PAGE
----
Rycroft and his team also customized the reactor by lining the interior stainless-steel walls with high-UV254-reflectance polytetrafluorethylene diffuse reflector sheeting.

“This design was implemented to improve wall reflectance from approximately 25% to approximately 95%. The modification helps ensure the water flow paths along the reactor wall receive the highest possible UV intensity despite their distance from the lamps,” Rycroft said.

Additionally, the CyanoSTUNTM has a custom bow-mounted screen made from aluminum perforated sheeting, which prevents debris from entering the reactor and damaging the lamps. The vessel is powered by a bow-mounted electric trolling motor.

“In addition to providing thrust and directional control, the trolling motor creates turbulent flow as the water enters the reactor, thereby improving mixing and reducing the potential for dead space or laminar flow lanes near the reactor walls and corners,” Rycroft said.

Finally, electrical power is supplied to the reactor lamps and trolling motor batteries using a portable generator.

The CyanoSTUNTM uses UV-C for a targeted amount of time to inactivate cyanobacteria and reduce the concentration of cyanotoxins in the contaminated water.

“The process takes place within the channel reactor which prevents UV-C from emitting beyond the designed control volume,” said Rycroft.

The dose of germicidal UV-C administered by the CyanoSTUNTM is dependent on the UV intensity within the reactor and the residence time of the cyanobacteria as they pass through the reactor. The UV intensity is entirely dependent on the UV transmittance (UVT) of the surface water which will fluctuate depending on the type and concentration of suspended and dissolved constituents in the water. At a high UVT (or low absorbance), more UV254 radiation will reach the target cyanobacteria in the reactor than at a low UVT, when more of the emitted UV254 radiation will be absorbed and less will be available to act upon the cyanobacteria and cyanotoxins. The residence time of the cyanobacteria is controlled by adjusting the speed of the boat. The faster the boat travels, the less time the cyanobacteria spend in the reactor, and vice versa.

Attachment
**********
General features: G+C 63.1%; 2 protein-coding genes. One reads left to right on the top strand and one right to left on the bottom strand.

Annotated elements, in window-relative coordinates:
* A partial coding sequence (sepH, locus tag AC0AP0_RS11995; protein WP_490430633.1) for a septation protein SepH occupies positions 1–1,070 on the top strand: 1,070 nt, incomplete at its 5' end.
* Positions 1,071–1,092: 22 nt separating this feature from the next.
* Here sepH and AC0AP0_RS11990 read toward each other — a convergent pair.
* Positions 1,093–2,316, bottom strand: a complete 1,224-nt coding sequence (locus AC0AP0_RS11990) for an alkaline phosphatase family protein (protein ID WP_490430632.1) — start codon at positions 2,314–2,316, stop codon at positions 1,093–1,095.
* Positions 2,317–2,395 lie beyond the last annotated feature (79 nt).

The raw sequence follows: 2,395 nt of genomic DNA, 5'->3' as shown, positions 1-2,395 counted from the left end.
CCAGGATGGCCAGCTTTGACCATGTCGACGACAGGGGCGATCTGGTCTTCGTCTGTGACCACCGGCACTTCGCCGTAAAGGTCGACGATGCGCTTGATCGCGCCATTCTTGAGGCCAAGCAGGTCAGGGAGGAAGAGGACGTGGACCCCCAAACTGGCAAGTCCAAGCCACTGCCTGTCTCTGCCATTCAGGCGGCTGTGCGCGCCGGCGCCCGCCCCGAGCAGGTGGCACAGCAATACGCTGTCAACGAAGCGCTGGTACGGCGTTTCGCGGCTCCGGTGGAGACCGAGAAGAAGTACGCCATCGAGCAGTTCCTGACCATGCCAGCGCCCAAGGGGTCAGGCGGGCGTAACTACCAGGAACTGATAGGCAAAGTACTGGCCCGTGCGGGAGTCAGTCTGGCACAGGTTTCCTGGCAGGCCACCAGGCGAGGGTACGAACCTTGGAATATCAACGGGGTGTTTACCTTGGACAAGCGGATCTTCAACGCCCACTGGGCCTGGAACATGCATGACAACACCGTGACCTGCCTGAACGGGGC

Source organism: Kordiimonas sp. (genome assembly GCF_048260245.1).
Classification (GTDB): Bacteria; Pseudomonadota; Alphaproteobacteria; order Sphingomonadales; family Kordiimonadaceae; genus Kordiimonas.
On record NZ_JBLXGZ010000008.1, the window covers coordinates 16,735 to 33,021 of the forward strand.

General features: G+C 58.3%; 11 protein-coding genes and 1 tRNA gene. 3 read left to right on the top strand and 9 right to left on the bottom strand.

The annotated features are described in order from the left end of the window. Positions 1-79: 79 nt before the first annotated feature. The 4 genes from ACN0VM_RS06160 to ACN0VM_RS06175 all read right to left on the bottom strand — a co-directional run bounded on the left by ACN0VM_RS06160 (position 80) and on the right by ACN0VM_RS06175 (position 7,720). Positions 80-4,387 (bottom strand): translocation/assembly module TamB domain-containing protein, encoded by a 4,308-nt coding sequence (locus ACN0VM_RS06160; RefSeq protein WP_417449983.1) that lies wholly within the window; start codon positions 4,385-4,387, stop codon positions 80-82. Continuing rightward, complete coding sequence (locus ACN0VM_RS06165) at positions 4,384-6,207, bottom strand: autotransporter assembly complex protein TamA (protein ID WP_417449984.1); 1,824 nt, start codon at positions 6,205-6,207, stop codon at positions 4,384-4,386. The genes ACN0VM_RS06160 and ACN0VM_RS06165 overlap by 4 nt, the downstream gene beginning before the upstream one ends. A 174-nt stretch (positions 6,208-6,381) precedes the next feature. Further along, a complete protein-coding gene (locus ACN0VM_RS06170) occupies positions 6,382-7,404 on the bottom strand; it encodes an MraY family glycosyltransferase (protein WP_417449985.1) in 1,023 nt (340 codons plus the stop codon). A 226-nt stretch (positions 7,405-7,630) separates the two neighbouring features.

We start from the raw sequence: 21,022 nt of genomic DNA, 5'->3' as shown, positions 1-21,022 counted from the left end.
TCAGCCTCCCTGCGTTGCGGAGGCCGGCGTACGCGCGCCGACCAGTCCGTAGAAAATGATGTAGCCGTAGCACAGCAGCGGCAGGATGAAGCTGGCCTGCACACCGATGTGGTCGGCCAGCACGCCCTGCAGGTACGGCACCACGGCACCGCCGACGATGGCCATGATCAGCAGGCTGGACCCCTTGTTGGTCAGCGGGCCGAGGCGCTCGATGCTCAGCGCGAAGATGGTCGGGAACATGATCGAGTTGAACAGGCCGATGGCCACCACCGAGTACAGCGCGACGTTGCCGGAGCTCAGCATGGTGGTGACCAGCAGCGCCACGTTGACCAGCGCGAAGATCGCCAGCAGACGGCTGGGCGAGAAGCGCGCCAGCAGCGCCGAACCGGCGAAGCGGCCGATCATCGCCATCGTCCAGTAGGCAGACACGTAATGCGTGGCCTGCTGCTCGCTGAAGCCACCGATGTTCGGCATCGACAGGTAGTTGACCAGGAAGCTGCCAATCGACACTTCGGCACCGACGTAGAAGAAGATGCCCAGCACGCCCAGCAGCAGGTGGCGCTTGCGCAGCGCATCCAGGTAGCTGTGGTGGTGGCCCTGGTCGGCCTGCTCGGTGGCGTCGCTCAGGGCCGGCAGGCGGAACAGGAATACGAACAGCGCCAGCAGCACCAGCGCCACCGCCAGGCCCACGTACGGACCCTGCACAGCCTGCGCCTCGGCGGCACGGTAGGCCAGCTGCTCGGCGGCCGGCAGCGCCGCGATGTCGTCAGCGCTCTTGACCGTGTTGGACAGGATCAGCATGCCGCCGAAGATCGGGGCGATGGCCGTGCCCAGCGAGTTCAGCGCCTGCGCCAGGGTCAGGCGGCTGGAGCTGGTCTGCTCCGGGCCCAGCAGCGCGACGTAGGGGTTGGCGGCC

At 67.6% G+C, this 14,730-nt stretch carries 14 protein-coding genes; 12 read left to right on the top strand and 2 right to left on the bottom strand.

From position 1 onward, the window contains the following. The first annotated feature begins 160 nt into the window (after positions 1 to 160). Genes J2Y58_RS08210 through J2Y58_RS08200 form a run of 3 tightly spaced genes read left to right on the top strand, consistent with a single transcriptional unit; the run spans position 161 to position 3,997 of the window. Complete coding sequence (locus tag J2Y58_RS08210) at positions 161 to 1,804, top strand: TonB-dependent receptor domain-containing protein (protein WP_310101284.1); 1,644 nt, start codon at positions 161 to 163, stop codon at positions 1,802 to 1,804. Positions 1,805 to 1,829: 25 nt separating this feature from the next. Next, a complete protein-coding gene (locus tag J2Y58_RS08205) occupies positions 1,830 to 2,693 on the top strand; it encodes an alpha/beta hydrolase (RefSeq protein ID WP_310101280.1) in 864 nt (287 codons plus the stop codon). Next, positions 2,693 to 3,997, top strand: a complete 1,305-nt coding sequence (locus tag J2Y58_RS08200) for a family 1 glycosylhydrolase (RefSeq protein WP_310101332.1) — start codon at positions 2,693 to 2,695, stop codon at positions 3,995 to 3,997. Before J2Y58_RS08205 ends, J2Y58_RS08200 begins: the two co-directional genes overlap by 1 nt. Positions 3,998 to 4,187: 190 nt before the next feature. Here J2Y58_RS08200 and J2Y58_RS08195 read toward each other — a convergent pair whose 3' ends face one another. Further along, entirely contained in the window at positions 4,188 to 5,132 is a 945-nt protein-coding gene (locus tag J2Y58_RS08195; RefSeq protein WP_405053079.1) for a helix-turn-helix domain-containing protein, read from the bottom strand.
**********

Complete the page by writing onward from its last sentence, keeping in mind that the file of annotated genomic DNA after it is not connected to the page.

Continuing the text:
The vessel is currently designed for calm freshwater lakes and ponds with low wave action, but Rycroft and his team have ambitions to enhance the CyanoSTUNTM to tackle larger blooms in larger waterbodies with more challenging wave and current conditions.

“The CyanoSTUNTM is designed to combat small-scale blooms that are less than 3 acres in size. Beyond this size, exposure time of cyanobacteria – and therefore UV dose – will be compromised because the boat will need to travel at the maximum speed to cover the larger surface area,” Rycroft stated.

Early results of the field trials have indicated that that the CyanoSTUNTM can reduce the concentration of microcystin, a potent cyanotoxin, by 30-50% depending on the administered dose of UV-C. Rycroft’s team is still awaiting analytical results showing the effect of the CyanoSTUNTM on cell density and community composition across various cyanobacteria and algal species. ERDC filed a patent application for the CyanoSTUNTM in April 2023.